Unstated is the fact that despite the US military presence in Afghanistan, there also are PMCs working with them. One intelligence official told me that the ratio of PMCs to US soldiers in Afghanistan is better than five to one.
If that is the case, and PMCs already are fighting at some five times the strength of the US forces already in Afghanistan, what convincing information can Prince convey to Trump to get him to substitute his PMCs for the US military?
Prince’s idea, which first surfaced last year during the president’s Afghanistan strategy review, envisions replacing troops with private military contractors who would work for a special U.S. envoy for the war who would report directly to the president.
As the United States continues to fuel Yemen’s worsening humanitarian crisis, and boast that it’s targeting al Qaeda in the impoverished nation (AQAP) with airstrikes, new reporting reveals that the U.S.- and U.K-backed Saudi coalition waging a bombing campaign there is recruiting al Qaeda fighters to join its ranks, and paying off the extremists to leave areas.
The militants were guaranteed a safe route out and allowed to keep weapons and cash looted from the city—up to $100 million by some estimates—according to five sources, including military, security, and government officials. […]
Coalition-backed forces moved in two days later, announcing that hundreds of militants were killed and hailing the capture as “part of joint international efforts to defeat the terrorist organizations in Yemen.”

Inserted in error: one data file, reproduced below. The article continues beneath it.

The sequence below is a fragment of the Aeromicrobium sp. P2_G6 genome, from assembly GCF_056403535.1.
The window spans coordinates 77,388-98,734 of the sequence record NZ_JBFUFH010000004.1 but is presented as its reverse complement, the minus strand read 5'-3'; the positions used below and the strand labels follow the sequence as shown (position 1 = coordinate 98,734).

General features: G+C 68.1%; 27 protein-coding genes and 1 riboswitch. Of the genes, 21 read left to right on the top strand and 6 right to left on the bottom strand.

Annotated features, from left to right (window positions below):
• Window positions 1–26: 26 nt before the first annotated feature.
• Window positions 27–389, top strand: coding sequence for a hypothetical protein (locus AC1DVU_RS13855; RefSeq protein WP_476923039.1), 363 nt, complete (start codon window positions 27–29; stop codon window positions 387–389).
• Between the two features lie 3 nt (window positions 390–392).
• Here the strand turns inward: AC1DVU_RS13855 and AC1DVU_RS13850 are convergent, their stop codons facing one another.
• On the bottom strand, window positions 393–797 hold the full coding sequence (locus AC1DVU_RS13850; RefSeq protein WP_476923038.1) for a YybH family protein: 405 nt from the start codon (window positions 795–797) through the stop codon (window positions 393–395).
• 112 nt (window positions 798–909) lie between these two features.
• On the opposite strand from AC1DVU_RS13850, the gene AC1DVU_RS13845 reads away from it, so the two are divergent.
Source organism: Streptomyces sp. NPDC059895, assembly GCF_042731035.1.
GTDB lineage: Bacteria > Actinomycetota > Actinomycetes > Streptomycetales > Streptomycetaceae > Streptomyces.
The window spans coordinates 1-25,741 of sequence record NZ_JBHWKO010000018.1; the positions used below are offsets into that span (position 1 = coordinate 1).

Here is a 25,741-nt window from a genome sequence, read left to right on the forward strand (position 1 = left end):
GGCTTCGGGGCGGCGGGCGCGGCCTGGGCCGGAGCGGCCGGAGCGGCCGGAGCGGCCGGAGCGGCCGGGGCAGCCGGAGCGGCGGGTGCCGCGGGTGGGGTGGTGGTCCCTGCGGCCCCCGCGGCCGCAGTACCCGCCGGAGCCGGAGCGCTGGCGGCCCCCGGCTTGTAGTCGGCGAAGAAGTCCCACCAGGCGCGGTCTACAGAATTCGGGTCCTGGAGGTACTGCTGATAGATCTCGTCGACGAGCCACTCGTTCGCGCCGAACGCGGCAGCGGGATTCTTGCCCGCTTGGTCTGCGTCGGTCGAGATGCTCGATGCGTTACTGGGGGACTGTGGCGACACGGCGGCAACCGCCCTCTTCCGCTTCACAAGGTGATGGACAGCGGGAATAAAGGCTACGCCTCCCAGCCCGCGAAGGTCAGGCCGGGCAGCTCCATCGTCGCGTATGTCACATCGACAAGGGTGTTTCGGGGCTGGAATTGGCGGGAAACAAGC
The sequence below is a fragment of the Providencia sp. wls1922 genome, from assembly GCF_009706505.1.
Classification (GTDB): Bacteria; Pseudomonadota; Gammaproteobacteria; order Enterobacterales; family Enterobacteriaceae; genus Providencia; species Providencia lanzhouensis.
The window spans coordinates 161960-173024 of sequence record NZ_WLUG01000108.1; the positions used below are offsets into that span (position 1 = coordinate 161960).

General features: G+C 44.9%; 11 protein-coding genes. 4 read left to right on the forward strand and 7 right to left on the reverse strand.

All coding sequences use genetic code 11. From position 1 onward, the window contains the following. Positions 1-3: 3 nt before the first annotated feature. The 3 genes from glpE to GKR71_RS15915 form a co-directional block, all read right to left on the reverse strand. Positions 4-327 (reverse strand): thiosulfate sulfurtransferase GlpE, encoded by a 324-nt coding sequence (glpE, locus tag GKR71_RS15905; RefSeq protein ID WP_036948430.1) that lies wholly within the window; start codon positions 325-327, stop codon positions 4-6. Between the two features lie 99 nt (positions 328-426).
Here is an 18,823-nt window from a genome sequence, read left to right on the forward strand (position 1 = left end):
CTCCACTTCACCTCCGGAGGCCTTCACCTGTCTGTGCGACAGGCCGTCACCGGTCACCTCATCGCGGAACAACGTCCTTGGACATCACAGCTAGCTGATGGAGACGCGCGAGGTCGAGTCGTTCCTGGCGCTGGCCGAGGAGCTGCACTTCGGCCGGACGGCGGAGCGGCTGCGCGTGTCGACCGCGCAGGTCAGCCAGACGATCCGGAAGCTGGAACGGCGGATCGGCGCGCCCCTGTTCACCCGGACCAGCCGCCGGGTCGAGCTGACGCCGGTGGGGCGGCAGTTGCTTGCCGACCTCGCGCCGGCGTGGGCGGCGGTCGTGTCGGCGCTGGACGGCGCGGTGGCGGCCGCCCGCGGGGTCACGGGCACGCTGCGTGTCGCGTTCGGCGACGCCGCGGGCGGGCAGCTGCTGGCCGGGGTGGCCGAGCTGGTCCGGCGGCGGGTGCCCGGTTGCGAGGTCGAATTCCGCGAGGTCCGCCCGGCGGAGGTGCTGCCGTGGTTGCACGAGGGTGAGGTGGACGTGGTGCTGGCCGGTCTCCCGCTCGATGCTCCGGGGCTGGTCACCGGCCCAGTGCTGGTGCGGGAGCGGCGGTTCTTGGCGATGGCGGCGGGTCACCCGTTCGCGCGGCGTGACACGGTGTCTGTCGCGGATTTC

Yet Trump’s Presidency has boosted America’s defence budget to $780 bill (ODT)
Back in December 2017, US President Donald Trump complained that Washington “foolishly spent” $7 trillion in the Middle East, arguing that all that money could have been spent to rebuild the US instead. According to the USAID, Washington spent some $164.3 billion worth of aid on both Afghanistan and another country the US invaded – Iraq. This figure fades in comparison to what the US has spent on its military adventures in the Middle East.
With the help of 139 Democrats, the House of Representatives on Thursday easily rammed through the 2019 National Defense Authorization Act (NDAA), which—if it passes the Senate—will hand President Donald Trump $717 billion in military spending.
What Trump didn’t mention is that Iran’s so-called “threat” against the United States came after a Reuters report revealed that the White House—led by Secretary of State Mike Pompeo and national security adviser John Bolton—has launched a secret effort to “foment unrest” inside Iran, which critics described as an obvious push for regime change.
China and the United States face a wider trade war after Beijing vowed on Wednesday to retaliate over Washington’s threat to impose $200bn in additional tariffs on Chinese goods.
The shudder in global financial markets overnight was a preview of what might come if the Trump administration follows through with its plan to declare China’s investments in US technology companies a threat to the US economy and its national security.
War on Terror from September 12, 2001, through fiscal year 2018. That figure: a cool $5.6 trillion (including the future costs of caring for our war vets). On average, that’s at least $23,386 per taxpayer.